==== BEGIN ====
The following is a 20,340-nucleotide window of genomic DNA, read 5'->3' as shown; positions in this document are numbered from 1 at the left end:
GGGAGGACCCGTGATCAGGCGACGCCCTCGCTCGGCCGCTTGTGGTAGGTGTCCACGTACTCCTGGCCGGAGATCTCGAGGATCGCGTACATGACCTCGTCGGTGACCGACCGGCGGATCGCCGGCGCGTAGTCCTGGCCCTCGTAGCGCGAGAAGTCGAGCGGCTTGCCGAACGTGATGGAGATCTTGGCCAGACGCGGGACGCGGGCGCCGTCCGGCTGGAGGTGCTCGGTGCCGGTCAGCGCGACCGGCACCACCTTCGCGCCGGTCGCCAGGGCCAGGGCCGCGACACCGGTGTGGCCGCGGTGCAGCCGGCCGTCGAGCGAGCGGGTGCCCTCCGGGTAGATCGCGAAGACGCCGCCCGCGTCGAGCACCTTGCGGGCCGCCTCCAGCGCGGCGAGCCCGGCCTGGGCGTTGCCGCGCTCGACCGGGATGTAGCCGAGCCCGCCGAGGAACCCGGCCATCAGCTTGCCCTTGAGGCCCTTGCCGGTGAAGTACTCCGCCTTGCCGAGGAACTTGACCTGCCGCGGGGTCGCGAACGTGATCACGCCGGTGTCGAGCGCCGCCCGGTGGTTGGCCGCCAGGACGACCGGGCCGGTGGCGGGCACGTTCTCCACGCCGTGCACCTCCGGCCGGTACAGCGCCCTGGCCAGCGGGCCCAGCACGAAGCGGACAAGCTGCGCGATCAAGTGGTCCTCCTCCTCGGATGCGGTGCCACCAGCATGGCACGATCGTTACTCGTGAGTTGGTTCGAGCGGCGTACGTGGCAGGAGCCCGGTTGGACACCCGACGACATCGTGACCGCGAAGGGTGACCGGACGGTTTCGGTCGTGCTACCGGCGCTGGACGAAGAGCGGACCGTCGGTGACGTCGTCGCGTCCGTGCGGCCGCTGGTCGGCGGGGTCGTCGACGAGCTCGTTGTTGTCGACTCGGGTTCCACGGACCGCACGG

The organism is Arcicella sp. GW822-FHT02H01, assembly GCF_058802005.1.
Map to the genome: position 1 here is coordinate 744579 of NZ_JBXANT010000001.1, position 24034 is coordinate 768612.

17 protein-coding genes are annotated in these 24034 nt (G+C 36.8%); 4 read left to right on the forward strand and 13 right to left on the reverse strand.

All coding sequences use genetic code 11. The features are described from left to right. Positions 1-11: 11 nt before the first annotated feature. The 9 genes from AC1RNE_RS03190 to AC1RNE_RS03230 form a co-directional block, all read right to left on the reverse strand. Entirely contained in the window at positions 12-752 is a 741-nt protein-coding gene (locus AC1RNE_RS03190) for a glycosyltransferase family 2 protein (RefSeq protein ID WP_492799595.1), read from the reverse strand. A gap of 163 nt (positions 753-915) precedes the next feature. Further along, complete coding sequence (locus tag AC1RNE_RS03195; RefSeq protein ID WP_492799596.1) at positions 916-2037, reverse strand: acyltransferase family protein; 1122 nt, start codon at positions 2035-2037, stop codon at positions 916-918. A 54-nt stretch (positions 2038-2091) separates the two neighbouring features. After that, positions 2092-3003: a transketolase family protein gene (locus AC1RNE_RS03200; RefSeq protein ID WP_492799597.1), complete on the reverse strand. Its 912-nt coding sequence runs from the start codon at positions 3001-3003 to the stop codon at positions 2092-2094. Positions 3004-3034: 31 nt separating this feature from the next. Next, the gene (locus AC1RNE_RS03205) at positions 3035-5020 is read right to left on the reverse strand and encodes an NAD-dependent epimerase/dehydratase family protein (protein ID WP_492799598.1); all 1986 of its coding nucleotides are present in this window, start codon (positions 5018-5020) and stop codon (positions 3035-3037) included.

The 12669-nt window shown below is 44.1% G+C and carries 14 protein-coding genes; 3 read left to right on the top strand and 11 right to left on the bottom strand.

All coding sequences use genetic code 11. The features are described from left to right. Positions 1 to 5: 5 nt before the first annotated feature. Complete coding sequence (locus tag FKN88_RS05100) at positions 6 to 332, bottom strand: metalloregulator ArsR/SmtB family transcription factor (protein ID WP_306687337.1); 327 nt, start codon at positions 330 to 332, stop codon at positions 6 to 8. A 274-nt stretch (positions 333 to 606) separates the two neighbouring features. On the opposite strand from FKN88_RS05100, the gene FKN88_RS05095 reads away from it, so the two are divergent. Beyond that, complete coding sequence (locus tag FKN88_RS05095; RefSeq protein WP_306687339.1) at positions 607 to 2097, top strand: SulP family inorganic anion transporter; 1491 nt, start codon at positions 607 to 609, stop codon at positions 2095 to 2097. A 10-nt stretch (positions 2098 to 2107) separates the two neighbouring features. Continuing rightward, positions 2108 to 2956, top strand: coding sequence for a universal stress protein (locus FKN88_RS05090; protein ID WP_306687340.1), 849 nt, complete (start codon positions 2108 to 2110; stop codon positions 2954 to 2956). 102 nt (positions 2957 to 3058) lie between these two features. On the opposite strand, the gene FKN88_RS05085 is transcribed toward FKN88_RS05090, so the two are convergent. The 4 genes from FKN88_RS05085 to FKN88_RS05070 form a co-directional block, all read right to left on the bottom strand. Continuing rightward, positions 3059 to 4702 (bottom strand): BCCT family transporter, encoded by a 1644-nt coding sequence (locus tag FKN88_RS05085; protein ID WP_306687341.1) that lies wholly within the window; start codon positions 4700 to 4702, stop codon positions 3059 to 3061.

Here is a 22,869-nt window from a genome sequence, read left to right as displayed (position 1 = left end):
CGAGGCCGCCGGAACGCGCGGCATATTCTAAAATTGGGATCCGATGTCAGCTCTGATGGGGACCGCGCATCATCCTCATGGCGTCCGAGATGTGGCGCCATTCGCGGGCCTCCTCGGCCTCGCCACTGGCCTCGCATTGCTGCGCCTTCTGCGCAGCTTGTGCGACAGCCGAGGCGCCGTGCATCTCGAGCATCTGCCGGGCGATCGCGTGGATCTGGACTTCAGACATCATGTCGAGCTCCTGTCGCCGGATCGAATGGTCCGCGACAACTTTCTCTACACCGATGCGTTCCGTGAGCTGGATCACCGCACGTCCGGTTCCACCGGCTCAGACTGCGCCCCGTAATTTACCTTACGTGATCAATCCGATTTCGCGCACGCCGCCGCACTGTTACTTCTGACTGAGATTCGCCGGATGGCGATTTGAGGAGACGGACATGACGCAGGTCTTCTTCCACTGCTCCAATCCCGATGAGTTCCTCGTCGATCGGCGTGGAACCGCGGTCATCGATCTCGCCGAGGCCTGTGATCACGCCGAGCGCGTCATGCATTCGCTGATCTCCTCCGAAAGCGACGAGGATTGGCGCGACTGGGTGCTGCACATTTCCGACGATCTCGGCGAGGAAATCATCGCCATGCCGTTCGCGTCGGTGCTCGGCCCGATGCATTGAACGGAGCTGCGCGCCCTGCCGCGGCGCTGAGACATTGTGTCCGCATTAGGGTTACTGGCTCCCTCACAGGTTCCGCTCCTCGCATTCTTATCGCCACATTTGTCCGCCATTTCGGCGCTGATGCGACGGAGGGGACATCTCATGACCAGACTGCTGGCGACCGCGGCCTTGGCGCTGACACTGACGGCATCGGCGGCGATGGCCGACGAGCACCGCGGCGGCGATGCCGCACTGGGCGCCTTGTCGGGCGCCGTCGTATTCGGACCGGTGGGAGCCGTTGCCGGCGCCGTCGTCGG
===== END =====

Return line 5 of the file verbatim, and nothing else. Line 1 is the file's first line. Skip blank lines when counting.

17 protein-coding genes are annotated in these 24034 nt (G+C 36.8%); 4 read left to right on the forward strand and 13 right to left on the reverse strand.